Many ethnic Tigrayans say they now fear leaving home. Almost all those who agreed to be interviewed declined to be identified by name for fear that they might be arrested or face retaliation.
Some Tigrayans in and outside Addis Ababa said they were staying with non-Tigrayan friends to evade arrest. Others said they had stopped speaking the Tigrinya language in public spaces and have deleted any music or documents on their cellphones that could identify their ethnicity.
If a phone call to a relative does not go through, they fear the worst.
“I am even afraid to call,” said one Tigrayan in Nairobi, having learned that five relatives and friends had been seized. “It is always bad news.”
While the arrests have included other ethnicities and spread to other parts of the country, most have targeted Tigrayans.
Understand the Conflict in Ethiopia
A year of war. On Nov. 4, 2020, Prime Minister Abiy Ahmed began a military campaign in the country’s northern Tigray region, hoping to vanquish the Tigray People’s Liberation Front — his most troublesome political foe.
Rebels turned the tide. Despite Mr. Abiy’s promise of a swift campaign, the Ethiopian military suffered a major defeat in June when it was forced to withdraw from Tigray. Now the fighting is rapidly moving south.
Tigrayan forces close in. In late October, Tigrayan rebels captured two towns near Addis Ababa, the nation’s capital. The government declared a state of emergency and called on citizens to arm themselves.
No end in sight. President Biden has threatened to impose sanctions on the country to coax the sides to the negotiating table, but the war’s current trajectory could cause the collapse of Ethiopia.
In Addis Ababa, security officers have demanded that landlords identify Tigrayan tenants. In one secondary school, a teacher said four Tigrayan teachers had been taken into custody as they ate lunch after officers arrived with a letter from the intelligence service containing their names.
A merchant in Addis Ababa, 38, was picked up by security officers after he opened his mobile phone accessories shop. A nearby shop owner phoned that news to the seized merchant’s wife, who said she left their two children with a neighbor and rushed to the shop — only to find it closed and her husband gone.
After a three-day search, the wife said, she found her husband in a crowded Addis Ababa detention facility with no proper bedding or food.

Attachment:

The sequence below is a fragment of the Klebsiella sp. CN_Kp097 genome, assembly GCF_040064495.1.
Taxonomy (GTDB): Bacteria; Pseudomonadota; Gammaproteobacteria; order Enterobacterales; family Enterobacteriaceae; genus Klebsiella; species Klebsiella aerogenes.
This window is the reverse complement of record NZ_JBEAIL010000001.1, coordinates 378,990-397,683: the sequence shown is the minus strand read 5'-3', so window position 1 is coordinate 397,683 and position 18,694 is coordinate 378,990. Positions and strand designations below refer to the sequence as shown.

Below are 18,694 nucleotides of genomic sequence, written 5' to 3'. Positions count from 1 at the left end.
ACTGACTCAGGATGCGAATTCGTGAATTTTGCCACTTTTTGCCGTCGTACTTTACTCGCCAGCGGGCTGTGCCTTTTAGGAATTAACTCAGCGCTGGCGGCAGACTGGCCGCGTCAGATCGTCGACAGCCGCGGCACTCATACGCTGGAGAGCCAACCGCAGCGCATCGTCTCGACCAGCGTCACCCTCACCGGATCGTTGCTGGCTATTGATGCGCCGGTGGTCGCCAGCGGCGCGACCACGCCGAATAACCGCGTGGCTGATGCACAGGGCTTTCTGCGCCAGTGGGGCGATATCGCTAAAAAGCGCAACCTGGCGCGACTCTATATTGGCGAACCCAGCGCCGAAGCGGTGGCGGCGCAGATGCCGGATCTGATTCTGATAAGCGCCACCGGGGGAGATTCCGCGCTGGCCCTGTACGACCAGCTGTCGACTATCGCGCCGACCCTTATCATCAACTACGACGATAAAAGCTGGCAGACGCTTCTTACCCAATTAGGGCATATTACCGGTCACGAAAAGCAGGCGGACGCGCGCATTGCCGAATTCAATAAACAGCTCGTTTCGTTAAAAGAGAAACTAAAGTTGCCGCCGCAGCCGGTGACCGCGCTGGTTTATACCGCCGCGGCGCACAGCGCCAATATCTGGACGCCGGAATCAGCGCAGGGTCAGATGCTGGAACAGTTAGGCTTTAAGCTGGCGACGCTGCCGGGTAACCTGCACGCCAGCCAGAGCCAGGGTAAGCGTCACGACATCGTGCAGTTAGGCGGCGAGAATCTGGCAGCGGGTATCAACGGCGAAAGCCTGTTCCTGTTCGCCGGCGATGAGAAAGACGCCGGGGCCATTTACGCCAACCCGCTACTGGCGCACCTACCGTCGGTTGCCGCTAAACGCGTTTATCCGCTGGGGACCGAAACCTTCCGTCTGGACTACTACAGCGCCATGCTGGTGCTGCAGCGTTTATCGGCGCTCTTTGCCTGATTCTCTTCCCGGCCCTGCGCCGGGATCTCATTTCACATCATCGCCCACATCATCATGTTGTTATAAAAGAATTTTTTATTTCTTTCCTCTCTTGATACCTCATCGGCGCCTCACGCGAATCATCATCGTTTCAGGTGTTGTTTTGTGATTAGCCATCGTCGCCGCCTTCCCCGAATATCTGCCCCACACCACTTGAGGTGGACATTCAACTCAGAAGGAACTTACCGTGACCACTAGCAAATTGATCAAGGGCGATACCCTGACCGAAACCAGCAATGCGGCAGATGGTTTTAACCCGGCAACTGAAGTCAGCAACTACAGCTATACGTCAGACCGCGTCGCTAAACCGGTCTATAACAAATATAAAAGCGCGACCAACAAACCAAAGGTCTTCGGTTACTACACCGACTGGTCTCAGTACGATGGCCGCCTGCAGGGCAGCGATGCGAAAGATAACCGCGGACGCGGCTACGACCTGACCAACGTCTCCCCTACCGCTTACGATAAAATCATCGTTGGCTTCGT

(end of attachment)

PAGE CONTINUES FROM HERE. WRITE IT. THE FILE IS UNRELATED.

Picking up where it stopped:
In Addis Ababa, rights groups say, police stations are so full of detainees that the authorities have moved the overflow to heavily guarded makeshift facilities, among them youth recreation centers, warehouses and one major prison. With no access to lawyers, some relatives of detainees say they will not approach these facilities, fearful they could be arrested too.
According to three accounts, many detainees are kept in packed concrete cells, with no bathrooms, no food and abusive sentries who call them terrorists. Some detainees use plastic bottles to urinate. Those lucky enough to receive food from family and friends share it.
Fisseha Tekle, the Amnesty International researcher for Ethiopia and Eritrea, called the conditions “appalling” and said they risked sending the country to “the brink of a human rights catastrophe.”
The roundups have intensified as activists warn of a rise in social media posts inciting violence against ethnic Tigrayans.
Journalists, political figures and government-allied activists have all taken to platforms including Facebook and Twitter to call ethnic Tigrayans “traitors,” urge authorities to place them in “concentration camps” and encourage neighbors to “weed” them. Commenters on some posts listed neighborhoods where Tigrayans lived in the capital and urged the authorities to remove them.
Digital activists, including Frances Haugen, the Facebook whistle-blower, have long accused Facebook of failing to moderate hateful incitement speech. With pressure mounting, Facebook this month deleted a post by Mr. Abiy urging citizens to “bury” the Tigray People’s Liberation Front.
Twitter also disabled its Trends section in Ethiopia, citing “the risks of coordination that could incite violence or cause harm.”
For now, many Tigrayans worry that it’s only a matter of time before they are seized. One businessman, who paid a $400 bribe for his release, said officers had told him they would come for him again.
It’s a fate Kirubel said he worried about as his disabled uncle and cousins remained detained.
“My children worry that I will not come back when I leave the house,” he said. “Everyone is afraid.”
Employees of The New York Times contributed reporting from Addis Ababa, Ethiopia.